Polymerase chain reaction (PCR) amplification and Southern blot analysis are methods currently in widespread use for detection of clonal IGH rearrangements. In PCR, rearranged DNA is amplified with a series of consensus primers that are complementary to sequences of variable regions framework 1, framework 2, and framework 3 and to joining regions (J^sub H^) of the IGH gene (Figure). 2 Monoclonal and polyclonal PCR products can be discerned by their size distributions. There are several methodologies for evaluating PCR amplicons: conventional electrophoresis in ethidium bromide-stained agarose gels (AGE), polyacrylamide gel electrophoresis (PAGE), or capillary gel electrophoresis (CAGE) with laser detection. If a significant population of cells contains the same unique IGH rearrangement, it appears as a well-defined band on AGE and PAGE or as a single peak in CAGE. In contrast, polyclonal B cells yield a ladder or smear of bands or peaks. Southern blot analysis utilizes restriction endonucleases that cut genomic DNA into sequence specific fragments. These digested fragments are then separated by gel electrophoresis, transferred to a membrane, and hybridized with an IGH specific probe. A clonal population of cells is indicated by the presence of a distinct non-germline band, whereas normal or reactive populations have only germline bands.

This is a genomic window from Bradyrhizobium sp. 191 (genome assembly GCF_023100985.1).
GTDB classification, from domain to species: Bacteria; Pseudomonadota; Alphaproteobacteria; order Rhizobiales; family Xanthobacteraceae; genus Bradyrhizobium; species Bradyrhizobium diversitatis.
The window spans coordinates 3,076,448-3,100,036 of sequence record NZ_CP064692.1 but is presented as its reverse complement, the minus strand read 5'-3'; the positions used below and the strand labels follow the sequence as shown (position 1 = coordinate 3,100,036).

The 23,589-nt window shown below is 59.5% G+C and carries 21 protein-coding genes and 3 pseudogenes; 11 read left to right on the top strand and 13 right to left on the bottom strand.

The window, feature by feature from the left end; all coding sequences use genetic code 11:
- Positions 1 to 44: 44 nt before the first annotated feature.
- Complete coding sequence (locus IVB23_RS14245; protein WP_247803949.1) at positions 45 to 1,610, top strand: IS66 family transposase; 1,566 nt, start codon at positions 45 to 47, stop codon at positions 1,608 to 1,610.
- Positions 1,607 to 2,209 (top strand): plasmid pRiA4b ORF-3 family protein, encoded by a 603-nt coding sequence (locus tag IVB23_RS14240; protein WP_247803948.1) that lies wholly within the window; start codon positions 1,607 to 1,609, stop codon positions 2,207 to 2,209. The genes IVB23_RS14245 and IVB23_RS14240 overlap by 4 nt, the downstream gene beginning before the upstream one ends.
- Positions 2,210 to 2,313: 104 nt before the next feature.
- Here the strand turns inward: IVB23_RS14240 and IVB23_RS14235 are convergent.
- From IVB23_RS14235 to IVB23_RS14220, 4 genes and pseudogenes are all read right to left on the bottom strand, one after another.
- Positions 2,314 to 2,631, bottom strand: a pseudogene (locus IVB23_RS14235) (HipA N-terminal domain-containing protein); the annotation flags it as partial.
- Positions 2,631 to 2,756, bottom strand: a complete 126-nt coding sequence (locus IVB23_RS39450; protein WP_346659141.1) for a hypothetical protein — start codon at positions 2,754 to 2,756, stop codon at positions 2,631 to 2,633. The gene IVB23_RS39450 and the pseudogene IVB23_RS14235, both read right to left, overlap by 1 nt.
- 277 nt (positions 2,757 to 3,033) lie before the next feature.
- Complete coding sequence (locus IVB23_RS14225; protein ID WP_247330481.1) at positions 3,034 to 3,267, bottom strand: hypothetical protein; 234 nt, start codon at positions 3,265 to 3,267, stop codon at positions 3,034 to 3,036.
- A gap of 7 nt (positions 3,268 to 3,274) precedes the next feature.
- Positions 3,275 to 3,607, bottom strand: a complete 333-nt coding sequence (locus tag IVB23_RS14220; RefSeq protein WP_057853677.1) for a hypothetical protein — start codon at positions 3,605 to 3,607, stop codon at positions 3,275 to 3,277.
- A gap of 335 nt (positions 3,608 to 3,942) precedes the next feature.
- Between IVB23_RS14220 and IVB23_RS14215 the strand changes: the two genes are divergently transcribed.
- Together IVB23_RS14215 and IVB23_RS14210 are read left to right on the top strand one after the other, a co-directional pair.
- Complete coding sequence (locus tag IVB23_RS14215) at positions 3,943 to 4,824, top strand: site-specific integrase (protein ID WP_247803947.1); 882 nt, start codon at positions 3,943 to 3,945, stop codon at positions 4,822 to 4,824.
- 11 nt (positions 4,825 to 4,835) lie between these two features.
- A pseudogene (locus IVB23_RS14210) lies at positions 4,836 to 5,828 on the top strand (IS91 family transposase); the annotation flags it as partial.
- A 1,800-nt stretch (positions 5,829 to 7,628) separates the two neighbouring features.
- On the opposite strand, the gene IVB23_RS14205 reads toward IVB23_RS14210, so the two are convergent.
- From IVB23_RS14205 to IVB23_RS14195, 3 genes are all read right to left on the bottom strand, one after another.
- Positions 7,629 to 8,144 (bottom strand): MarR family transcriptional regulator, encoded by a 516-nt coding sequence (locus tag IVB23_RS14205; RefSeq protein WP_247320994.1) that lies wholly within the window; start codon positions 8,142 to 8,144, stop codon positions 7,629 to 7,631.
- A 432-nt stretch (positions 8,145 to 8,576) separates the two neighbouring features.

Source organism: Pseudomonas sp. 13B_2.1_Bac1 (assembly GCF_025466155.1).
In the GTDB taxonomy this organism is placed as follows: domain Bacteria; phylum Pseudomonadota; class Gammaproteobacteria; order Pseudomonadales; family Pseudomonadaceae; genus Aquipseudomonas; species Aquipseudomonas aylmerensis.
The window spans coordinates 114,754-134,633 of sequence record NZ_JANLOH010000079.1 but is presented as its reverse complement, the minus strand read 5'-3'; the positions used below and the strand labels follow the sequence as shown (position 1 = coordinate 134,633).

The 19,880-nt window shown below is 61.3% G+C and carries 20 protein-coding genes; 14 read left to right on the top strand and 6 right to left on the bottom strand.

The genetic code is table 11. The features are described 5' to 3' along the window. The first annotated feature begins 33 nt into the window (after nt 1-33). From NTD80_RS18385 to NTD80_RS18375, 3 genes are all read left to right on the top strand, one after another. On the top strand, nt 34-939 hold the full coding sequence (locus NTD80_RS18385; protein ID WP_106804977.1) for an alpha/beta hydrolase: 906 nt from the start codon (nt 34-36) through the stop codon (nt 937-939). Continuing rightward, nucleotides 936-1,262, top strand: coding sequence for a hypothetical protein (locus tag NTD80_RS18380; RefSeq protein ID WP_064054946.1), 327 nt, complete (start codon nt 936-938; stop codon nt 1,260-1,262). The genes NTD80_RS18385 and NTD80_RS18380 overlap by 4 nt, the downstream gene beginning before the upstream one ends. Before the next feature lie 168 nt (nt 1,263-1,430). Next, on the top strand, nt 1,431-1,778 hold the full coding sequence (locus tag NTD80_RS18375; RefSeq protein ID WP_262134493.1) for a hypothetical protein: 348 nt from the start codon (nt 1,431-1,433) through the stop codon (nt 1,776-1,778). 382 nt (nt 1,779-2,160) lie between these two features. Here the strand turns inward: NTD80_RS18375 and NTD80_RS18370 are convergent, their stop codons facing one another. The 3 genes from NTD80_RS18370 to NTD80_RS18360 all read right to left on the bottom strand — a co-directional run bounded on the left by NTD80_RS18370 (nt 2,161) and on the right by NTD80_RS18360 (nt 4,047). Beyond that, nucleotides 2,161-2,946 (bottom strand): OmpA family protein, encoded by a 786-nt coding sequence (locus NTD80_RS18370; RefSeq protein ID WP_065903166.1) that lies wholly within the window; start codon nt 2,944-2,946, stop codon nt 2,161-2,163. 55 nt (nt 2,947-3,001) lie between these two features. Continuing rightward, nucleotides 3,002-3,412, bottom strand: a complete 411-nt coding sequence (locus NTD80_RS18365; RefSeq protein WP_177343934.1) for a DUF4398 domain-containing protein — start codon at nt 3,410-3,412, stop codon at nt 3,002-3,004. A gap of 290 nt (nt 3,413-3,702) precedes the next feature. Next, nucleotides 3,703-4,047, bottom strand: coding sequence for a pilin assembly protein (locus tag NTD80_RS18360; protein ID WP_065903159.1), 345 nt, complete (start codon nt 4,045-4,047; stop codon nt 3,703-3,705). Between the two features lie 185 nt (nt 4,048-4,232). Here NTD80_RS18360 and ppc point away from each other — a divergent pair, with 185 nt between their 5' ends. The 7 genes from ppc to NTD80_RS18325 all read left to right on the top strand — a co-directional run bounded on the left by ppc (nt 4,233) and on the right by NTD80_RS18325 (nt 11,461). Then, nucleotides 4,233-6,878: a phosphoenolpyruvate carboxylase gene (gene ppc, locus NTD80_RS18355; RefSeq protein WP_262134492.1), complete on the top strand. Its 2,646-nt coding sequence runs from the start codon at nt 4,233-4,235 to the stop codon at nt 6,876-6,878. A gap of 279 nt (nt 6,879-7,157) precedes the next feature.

Southern blot analysis is considered the gold standard for identifying clonal IGH rearrangements.3 Despite the high reliability of Southern blot analysis, it is increasingly being replaced by other techniques because of several disadvantages: it is time- consuming, technically demanding, and requires 10 to 20 g of high quality DNA.4,5 In contrast, the PCR technique is fast, requires a much smaller amount of DNA, can be performed on fresh, frozen, or paraffin-embedded specimens, and has a relatively good sensitivity for low level clones. However, false-positive PCR results may be a problem if the assay is poorly designed or if interpretation criteria are inadequate for discriminating monoclonal from polyclonal products. Falsenegative IGH PCR results are also a serious problem when primer complementarity design is suboptimal to detect all possible rearrangements or when somatic hypermutation of the IGH variable region leads to improper annealing of consensus primers to the rearranged IGH gene segment.6,7 A recently published study by van Dongen et al8 shows promise that standardization of PCR primers and protocols for detecting IGH gene rearrangements could yield improved outcomes, although this improvement is likely to require considerably more extensive PCR testing.